Written assignments are a common method used to assess your knowledge of a particular subject. The type of assignment will vary according to the subject, theme and title.
Here’s a few tips to help you to get started:
Start Early – It’s always tempting to put your assignment to one side while you get on with other things in life but you should try to make a start as early possible. Even if it’s just a matter of preparing your cover page or writing the brief, making the important first step is often all that is needed to get your mind focused on the task in hand.
Understand what’s being asked – Read the assignment brief carefully, can you explain in your own words what the assignment is asking you to do? If you’re not sure then ask your fellow students what their thoughts are – you’ll be surprised how many people will be as unsure as you are! Check with your tutor, just to be safe, before you career off down the wrong track.
Organise your research – As you read about and research the subject topic, make a habit of highlighting and noting key points. Start to consider how you will put these together in a coherent form.
Write a draft – Focus on putting you ideas to paper. Don’t worry if you are not too sure what to write, the exercise will identify the areas where you need to research. As you start to gather more information and re-write your draft, ask yourself if you are making all of the points you set out to make. Do the ideas flow, does it read naturally?
Provide evidence – Refer to any information or research to support what you are saying. Cite the source of material you have used.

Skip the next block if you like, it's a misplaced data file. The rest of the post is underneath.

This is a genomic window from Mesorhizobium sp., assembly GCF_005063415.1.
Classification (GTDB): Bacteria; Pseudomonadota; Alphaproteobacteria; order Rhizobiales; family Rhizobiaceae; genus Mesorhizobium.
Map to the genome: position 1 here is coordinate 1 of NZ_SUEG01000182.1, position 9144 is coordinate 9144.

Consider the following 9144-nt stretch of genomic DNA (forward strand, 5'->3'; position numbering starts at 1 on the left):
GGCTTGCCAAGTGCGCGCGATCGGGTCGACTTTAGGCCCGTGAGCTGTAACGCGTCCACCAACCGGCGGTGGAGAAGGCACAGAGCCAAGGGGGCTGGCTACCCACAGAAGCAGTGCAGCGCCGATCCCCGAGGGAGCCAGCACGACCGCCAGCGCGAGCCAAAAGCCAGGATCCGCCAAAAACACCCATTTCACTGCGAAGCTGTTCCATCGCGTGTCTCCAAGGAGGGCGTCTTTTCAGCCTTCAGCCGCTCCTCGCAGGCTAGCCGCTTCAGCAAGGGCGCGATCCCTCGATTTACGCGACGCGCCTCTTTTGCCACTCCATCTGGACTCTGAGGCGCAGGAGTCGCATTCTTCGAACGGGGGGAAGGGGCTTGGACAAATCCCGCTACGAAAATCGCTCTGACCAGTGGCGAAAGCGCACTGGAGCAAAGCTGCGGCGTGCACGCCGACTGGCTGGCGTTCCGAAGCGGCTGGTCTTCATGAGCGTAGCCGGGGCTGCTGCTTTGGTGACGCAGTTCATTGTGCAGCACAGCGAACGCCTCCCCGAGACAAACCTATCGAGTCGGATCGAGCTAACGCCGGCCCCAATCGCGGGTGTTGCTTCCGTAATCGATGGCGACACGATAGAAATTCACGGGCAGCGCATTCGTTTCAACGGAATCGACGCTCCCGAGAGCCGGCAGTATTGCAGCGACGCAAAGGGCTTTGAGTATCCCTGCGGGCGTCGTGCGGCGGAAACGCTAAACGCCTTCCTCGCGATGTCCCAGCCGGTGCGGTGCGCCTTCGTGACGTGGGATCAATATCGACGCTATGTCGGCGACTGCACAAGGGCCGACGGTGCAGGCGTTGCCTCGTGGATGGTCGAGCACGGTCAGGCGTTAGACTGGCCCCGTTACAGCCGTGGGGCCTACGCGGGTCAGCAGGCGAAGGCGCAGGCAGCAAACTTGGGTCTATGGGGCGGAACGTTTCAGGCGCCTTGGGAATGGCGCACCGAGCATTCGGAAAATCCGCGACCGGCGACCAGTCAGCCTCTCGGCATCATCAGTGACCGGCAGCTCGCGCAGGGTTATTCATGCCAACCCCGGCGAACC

Don’t plagiarise – If you use someone else’s work give them credit for it. If you copy things verbatim then put the text in quotation marks and cite the author. You won’t lose any marks for doing this – though you might not gain any either. A better way to refer to someone else’s work is to put what they have said in your own words and refer to the reference source. This shows that you have researched the subject and that you understand what has been said sufficiently to explain it. Quoting things word for word only shows that you can copy and paste – nothing else.
The Structure of Your Assignment – Each college will have it’s own particular format of how assignments should be completed. Generally, however, they tend to follow a similar format:
- Cover Sheet – The course title, assignment number, hand-in date and so on;
- Index Page – A formal list of contents together with page numbers;
- Brief – The outline of the assignment task;
- Introduction – This is where you establish the context of the topic and state the purpose of the assignment. Identify the key ideas to be considered and the background to the question.
- Methodology – This is the main text to the essay or the presentation of your argument.
- Conclusion – A resolution of the discussion. This is where you should summarise the points made and present your position and identify whether further aspects may need examining.
- Bibliography – A list of books, documents, etc you have used. Include the full title, author, edition and publisher.
- Appendices – This is where you should include any other information such as trade literature, print-outs of web pages and so on.
Relax – If you find that you have a mental block, or you just can’t seem to get going, then don’t worry. Everyone experiences this problem to a certain degree, it’s nothing to worry about. Just relax, talk to your tutor or fellow students – ask them for guidance. Often all you need is a slight prompt to get the ball rolling and you will wonder what you were worrying about?
Writing assignments can be difficult but once you have completed your first one, or two, the process becomes much easier. As you near the end of your course you will find that the method becomes second nature.
Although you may not need to write another assignment after qualifying you will find that the structure and discipline of written assignments forms a basis of many written projects that you may have to complete in your chosen career.